Biography: Jim Neal is currently Vice President for Information Services and University Librarian at Columbia University, providing leadership for university academic computing and network services and a system of 22 libraries. He also works with the Electronic Publishing Initiative at Columbia (EPIC), the Center for Research in Information Access (CRIA), the Columbia Center for New Media Teaching and Learning (CCNMTL), and serves on key academic, technology and budget policy and planning groups. Previously, he served as Dean of University Libraries at Indiana University and Johns Hopkins University, and held administrative positions in the libraries at Penn State, Notre Dame, and the City University of New York. At Columbia, Johns Hopkins, and Indiana, he has focused on digital library/electronic resource program development, library building construction and renovation projects, and fundraising and grants activities.
Neal has served on the Council and Executive Board of the American Library Association, on the Board and as President of the Association of Research Libraries, and as chair of OCLC's Research Library Advisory Council, as well as on numerous international, national and state professional committees. He was a member of the Organizing Committee for the International Federation of Library Associations conference in Boston in 2001 and coordinated its resource development program. He has worked on the editorial boards of journals in the field of academic librarianship. He is a member ofthe Board of Directors of Community of Science and the corporate advisory board of Docutek.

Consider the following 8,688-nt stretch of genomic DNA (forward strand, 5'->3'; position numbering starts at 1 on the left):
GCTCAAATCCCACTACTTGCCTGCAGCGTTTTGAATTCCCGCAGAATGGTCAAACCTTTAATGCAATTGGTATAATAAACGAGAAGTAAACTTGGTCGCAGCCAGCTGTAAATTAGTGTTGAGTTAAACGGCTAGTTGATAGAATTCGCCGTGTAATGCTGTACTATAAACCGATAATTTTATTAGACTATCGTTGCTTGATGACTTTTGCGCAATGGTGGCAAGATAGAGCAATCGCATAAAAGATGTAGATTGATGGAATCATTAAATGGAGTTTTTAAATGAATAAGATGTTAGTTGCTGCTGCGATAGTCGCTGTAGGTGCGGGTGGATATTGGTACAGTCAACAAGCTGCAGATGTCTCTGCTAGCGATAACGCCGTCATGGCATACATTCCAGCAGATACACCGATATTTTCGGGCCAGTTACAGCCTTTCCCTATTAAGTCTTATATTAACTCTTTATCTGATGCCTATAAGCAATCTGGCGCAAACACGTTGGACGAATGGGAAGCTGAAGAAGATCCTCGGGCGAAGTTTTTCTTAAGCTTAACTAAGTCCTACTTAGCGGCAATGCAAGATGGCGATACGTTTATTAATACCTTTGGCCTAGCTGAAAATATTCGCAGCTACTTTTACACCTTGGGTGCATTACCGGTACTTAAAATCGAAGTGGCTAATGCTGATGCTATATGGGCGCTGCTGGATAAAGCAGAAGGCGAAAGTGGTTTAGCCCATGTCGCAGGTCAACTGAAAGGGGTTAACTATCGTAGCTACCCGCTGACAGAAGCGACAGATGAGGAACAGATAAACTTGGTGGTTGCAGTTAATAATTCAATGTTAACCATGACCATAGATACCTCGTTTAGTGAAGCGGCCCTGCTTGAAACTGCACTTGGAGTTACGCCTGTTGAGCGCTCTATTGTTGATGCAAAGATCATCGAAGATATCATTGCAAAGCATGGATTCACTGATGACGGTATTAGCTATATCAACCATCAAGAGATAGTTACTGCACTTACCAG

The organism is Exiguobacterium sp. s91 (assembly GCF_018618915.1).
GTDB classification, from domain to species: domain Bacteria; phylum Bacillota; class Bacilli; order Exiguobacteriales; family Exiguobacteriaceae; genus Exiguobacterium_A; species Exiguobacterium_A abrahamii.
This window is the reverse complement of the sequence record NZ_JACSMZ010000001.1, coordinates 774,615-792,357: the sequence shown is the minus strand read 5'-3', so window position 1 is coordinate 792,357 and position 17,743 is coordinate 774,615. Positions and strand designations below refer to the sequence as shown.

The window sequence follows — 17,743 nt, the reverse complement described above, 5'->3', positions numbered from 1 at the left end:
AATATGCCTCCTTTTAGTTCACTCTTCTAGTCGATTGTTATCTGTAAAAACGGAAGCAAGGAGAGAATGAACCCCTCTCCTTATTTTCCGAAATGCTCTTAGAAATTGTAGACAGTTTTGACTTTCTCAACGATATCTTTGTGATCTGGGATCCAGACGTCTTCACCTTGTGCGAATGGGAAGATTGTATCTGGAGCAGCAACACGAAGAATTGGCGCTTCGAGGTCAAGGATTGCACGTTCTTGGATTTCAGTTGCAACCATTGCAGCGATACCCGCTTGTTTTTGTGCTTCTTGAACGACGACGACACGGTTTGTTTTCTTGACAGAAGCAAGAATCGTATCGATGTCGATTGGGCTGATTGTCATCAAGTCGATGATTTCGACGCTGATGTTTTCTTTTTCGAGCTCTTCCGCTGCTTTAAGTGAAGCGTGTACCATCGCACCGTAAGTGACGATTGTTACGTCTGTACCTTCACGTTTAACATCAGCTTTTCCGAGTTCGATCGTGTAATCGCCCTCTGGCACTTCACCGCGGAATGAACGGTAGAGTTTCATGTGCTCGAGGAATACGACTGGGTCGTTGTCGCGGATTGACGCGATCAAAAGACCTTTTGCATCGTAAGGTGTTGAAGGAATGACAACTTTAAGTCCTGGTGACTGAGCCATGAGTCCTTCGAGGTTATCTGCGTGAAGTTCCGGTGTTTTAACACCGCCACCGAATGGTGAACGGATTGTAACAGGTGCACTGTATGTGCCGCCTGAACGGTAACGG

Neal is a frequent speaker at national and international conferences, consultant and published researcher with a focus in the areas of scholarly communication, intellectual property, digital library development, organizational change, human resources development, and library fundraising. He has served on the Board of Project Muse, the electronic journal publishing program at Hopkins, on the Advisory Board for the E-History Book Project at the American Council of Learned Societies, on the Advisory Board of PubMed Central at the National Institutes of Health, on the Scholarly Communication Committees of ARL and ACRL, and as chair of the Steering Committee of SPARC, the Scholarly Publishing and Academic Resources Coalition. He has represented the American library community in testimony on copyright matters before Congressional committees and was an advisor to the U.S. delegation at the World Intellectual Property Organization (WIPO) diplomatic conference on copyright. He has worked on copyright policy and advisory groups for universities and professional associations. He was selected the 1997 Academic/Research Librarian of the Year by ALA's Association of College and Research Libraries.
Abstract: Just as the nature and the role of the library in the academy are being expanded and redefined, so also are the functions and expertise of its professional leadership, that is the librarian. Whether we view the library as legacy and infrastructure and portal and enterprise and repository, we recognize that the range of professional attributes and tracks is shifting dramatically. Library administrators care about the following: the ability to define effectively organizational mission, goals and priorities; the ability to allocate and develop resources; the ability to organize and manage the program; the ability to create effective physical and virtual spaces; the ability to promote and market capabilities; the ability to measure and evaluate success; and the ability to recruit, develop and retain the diverse human resources that give the library quality and impact.